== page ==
Exterior Color: Gray/Orange
Interior Color: White
Number of Cylinders: 4
Drive Type: ...
Orlando, Florida, United States
It is mostly original,it is beautiful and runs and starts perfectly.
As part of its 2013 Detroit Auto Show debut package, Volkswagen has rolled out a sportier version of the Passat sedan, though it's strictly conceptual for now. A small dose of go-fast visuals have been added to the handsome Volkswagen, including 19-inch wheels, carbon-capped mirrors, an advanced front lighting system, LED taillamps and dual exhaust. Some carbon bits and upgraded leather are found inside the cabin, as well.
But the real performance chops come in the form of a 1.8-liter turbocharged four-cylinder engine that sends 250 horsepower to the Passat's front wheels via a six-speed automatic transmission. That's a good boost in power over the 170 hp of the base 2.5-liter inline-five, but not quite as potent as the 3.6-liter VR6. A lowered sport suspension and revised electronic steering are also on hand, making things slightly more involving out on the road... we assume.
It's not quite the performance concept we were hoping for, but a more enthusiastic Passat isn't necessarily a bad thing. Scroll down for the press release.
This really was a matter of when, rather than if. Volkswagen will apparently be the first manufacturer to phase out naturally aspirated engines in favor of turbocharging its full slate. VW is kind of responsible for ushering in this push towards small-displacement, turbocharged engines that's taken the industry by storm. When it dropped its direct-injection, 2.0-liter turbo in the 2005 GTI it demonstrated that strapping an iron long to an engine can enhance the powertrain as a whole. VW made fuel economy gains, while also giving a linear, non-laggy turbo experience that it has replicated, model-after-model, to this day.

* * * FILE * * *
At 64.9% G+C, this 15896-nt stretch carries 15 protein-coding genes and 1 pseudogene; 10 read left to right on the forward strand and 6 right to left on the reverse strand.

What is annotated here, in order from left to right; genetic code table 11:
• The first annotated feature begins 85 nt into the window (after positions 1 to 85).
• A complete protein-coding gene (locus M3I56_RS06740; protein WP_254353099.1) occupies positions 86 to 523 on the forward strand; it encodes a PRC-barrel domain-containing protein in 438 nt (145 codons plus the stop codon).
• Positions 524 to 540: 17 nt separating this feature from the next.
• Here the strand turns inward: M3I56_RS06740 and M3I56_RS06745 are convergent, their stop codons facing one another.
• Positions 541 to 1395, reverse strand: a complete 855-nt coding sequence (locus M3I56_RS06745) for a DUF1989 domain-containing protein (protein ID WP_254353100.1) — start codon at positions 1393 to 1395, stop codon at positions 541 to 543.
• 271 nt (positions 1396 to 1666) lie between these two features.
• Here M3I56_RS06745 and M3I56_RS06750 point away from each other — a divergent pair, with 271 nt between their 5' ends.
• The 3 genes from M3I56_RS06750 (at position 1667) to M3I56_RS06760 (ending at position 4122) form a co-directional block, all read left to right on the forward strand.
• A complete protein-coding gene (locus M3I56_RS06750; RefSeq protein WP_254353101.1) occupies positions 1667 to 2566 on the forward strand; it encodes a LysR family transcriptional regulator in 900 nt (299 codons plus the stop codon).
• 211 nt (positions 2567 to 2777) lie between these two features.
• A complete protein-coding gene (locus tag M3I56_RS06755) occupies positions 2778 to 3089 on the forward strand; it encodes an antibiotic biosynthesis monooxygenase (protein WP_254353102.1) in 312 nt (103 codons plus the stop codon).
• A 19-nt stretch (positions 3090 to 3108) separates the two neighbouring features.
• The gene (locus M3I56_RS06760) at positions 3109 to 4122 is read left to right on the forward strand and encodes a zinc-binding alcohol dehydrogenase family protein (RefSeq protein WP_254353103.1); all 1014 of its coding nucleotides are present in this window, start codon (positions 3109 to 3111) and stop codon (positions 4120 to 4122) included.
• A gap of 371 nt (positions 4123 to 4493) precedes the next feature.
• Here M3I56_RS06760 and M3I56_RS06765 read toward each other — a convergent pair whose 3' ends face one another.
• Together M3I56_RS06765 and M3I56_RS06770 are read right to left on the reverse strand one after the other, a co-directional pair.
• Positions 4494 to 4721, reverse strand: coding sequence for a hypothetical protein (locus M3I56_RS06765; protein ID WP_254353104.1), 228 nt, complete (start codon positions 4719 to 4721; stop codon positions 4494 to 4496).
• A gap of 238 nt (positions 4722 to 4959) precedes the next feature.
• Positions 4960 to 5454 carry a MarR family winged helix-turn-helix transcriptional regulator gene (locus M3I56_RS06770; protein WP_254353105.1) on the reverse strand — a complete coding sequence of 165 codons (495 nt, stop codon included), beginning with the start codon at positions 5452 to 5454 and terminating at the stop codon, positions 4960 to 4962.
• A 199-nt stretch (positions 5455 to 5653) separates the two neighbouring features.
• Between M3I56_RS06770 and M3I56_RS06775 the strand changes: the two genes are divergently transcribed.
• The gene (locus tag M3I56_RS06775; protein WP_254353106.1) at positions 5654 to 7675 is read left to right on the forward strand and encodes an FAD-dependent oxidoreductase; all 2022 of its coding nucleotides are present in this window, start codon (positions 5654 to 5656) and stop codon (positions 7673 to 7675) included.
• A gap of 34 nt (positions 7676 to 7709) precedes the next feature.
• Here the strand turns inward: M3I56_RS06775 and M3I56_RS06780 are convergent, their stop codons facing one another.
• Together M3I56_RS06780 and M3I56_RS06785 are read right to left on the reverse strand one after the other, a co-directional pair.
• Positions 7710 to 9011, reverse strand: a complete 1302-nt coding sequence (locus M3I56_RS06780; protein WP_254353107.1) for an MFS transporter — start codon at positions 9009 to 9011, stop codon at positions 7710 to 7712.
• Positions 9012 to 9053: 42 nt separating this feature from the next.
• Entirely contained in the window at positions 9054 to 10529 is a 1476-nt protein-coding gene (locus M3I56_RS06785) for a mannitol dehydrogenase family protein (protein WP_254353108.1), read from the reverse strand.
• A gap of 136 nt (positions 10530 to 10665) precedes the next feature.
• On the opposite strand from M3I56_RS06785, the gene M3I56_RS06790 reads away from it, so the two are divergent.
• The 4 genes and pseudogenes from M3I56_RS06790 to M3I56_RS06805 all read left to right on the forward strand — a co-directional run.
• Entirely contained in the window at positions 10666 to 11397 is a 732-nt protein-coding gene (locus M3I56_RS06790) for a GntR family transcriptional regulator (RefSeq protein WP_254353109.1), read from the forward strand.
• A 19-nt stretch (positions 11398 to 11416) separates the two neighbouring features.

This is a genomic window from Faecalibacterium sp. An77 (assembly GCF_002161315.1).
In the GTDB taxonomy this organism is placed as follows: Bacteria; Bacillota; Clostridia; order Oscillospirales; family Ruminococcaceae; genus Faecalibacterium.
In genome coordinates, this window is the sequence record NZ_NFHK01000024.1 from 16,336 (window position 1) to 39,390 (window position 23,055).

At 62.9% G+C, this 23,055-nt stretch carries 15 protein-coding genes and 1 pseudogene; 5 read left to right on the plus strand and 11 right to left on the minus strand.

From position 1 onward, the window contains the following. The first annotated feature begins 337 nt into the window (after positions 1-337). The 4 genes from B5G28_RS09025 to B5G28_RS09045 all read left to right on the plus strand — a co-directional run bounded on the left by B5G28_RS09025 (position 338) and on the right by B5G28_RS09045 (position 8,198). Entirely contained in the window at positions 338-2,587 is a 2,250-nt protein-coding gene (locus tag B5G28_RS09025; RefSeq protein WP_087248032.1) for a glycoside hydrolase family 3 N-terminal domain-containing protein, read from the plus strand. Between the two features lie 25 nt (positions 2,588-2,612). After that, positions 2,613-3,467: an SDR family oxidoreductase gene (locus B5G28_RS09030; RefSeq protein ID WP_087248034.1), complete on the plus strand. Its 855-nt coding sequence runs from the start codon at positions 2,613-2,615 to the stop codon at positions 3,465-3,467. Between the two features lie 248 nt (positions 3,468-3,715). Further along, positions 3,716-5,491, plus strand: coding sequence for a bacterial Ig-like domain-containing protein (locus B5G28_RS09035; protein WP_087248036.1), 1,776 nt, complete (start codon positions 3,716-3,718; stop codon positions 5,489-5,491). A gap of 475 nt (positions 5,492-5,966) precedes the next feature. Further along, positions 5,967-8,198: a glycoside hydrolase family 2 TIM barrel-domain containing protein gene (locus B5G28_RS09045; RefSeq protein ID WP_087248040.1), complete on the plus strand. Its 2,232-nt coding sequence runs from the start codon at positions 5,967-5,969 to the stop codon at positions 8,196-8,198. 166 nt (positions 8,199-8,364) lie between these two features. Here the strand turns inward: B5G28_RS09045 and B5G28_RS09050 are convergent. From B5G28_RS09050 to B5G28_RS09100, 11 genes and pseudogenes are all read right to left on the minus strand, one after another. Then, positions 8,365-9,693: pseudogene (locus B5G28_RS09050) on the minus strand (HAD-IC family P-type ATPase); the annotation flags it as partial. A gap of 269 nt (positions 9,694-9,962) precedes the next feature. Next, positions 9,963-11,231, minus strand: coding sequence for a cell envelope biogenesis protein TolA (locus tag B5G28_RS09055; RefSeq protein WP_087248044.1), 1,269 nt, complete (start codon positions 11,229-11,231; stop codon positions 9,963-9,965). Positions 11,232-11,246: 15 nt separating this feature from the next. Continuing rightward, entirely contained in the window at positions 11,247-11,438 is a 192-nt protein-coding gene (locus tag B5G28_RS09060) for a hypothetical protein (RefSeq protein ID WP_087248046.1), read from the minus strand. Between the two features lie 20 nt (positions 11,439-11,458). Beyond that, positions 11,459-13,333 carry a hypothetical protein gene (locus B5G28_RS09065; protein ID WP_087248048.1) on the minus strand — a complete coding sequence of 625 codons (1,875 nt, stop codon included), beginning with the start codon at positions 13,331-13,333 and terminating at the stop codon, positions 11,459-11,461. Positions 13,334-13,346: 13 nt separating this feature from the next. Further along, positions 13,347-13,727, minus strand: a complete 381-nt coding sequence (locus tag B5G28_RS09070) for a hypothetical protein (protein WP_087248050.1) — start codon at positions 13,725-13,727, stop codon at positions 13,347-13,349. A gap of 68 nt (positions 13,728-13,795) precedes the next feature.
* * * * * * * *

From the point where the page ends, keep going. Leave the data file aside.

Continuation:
Speaking with The Detroit News, Volkswagen's executive Vice President of Group Quality, Marc Trahan, told the paper that, "We only have one normally aspirated gas engine, and when we go to the next generation vehicle that it's in, it will be replaced. So three, four years maximum."
Really, it's hard to get teary-eyed about either of these engines going away. VW has access to smaller powerplants that could easily match the performance of the 2.5 five-cylinder and the 3.6 V6, while gobbling up less fuel and providing a better driving experience. What we are sad about is that a similar statement about the extinction of NA engines came from the Vice President of Powertrain Engineering at Ford, Joe Bakaj. We'd certainly get teary-eyed over a world without Ford's excellent 5.0-liter V8.
A new survey of top global automotive executives indicates both Volkswagen and BMW are the most likely to grow their market share over the next five years.
Tax advisory firm KPMG LLP has released its 14th annual Global Automotive Executive Survey, which includes responses from over 200 executives. A total of 81 percent of respondents said they expect to see Volkswagen make gains, compared to 70 percent last year. BMW, meanwhile, saw 70 percent of those surveyed say they believe the company will increase its market share. That's a jump of 7 percentage points over last year. This is the first time in the history of the survey that BMW has claimed the second-place spot.
Meanwhile, Hyundai has seen its perceived market share potential slacken for the third year in a row. Around 61 percent of those surveyed predicted gains for Hyundai, down from 63 in 2012. Toyota also has a surprising year, but for just the opposite reason. While the manufacturer had slipped in ranking since 2011, it enjoyed the largest increase of any company in the 2013 survey, jumping to 68 percent from 44 percent last year.